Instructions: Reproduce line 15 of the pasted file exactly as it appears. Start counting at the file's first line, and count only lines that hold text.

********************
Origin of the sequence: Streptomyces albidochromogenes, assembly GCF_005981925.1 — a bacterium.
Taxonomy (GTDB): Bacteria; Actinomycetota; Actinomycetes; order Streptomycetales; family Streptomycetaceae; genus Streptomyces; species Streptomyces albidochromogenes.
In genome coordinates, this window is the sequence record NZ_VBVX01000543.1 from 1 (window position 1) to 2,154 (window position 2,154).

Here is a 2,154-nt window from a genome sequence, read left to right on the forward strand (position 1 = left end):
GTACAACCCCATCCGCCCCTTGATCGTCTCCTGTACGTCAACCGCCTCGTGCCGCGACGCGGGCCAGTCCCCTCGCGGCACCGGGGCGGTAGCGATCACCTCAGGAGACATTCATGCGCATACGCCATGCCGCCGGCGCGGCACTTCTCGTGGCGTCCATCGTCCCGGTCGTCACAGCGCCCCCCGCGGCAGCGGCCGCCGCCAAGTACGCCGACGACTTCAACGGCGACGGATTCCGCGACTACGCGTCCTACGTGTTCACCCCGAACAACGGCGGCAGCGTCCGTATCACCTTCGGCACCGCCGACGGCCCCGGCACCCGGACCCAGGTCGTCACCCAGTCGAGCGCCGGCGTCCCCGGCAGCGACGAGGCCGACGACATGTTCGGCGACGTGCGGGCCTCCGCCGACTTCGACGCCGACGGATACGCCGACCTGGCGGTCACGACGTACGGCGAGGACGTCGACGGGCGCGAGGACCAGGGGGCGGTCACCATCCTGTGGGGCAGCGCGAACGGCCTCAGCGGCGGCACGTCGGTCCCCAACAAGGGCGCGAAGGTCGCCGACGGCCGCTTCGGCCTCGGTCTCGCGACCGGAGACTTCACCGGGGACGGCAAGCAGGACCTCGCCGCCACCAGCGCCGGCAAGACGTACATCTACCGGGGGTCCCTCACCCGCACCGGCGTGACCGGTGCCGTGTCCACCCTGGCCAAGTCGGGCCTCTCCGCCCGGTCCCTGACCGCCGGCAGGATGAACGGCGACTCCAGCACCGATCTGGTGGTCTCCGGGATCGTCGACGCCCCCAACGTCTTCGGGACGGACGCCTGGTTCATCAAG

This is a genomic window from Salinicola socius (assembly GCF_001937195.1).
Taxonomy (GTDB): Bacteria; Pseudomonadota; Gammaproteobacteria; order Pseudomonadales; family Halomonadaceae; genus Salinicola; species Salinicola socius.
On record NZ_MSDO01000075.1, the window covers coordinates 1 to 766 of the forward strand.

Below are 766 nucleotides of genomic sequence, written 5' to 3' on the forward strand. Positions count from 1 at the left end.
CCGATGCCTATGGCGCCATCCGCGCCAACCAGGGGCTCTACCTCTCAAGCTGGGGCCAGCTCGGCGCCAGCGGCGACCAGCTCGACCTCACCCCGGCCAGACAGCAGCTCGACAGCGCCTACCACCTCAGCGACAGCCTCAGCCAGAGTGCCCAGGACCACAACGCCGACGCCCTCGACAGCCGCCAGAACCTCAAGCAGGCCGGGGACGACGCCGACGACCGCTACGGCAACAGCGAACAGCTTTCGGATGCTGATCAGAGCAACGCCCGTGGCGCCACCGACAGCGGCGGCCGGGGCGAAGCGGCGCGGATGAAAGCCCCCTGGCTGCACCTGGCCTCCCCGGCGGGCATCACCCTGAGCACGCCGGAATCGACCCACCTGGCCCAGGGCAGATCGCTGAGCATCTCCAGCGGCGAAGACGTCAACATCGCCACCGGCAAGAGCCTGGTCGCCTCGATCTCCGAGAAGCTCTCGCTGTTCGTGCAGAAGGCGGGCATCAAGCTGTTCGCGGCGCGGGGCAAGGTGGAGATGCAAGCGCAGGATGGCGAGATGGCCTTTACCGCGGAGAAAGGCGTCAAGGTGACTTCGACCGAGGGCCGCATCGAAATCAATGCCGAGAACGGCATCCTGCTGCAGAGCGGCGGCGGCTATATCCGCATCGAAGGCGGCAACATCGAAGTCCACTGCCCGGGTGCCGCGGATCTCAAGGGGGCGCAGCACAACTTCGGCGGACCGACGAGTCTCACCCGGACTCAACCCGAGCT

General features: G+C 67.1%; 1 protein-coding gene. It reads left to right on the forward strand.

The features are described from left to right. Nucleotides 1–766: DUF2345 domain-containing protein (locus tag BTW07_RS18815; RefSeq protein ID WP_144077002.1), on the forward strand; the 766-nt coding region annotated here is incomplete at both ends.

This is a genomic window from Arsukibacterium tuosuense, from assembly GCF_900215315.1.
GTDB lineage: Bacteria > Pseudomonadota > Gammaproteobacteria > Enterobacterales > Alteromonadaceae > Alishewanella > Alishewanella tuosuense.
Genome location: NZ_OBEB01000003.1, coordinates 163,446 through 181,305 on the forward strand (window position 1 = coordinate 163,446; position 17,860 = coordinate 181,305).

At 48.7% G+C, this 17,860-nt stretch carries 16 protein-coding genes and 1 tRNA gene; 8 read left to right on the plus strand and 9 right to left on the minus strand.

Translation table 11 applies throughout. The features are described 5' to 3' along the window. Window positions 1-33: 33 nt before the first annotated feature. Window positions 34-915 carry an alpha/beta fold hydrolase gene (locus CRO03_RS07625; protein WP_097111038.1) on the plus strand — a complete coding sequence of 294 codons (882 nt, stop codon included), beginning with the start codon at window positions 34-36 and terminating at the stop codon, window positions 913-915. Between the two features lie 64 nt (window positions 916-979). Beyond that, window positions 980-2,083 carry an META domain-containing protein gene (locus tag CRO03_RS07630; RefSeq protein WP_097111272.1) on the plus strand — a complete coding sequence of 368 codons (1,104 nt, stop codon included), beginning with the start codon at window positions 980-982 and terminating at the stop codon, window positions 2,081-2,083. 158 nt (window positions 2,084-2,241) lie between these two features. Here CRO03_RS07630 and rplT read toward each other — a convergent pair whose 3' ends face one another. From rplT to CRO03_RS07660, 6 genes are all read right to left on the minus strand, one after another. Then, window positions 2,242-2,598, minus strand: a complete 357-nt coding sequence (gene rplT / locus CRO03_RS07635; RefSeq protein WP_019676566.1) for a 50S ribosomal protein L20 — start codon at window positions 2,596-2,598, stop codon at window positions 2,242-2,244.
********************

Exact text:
Genome location: NZ_OBEB01000003.1, coordinates 163,446 through 181,305 on the forward strand (window position 1 = coordinate 163,446; position 17,860 = coordinate 181,305).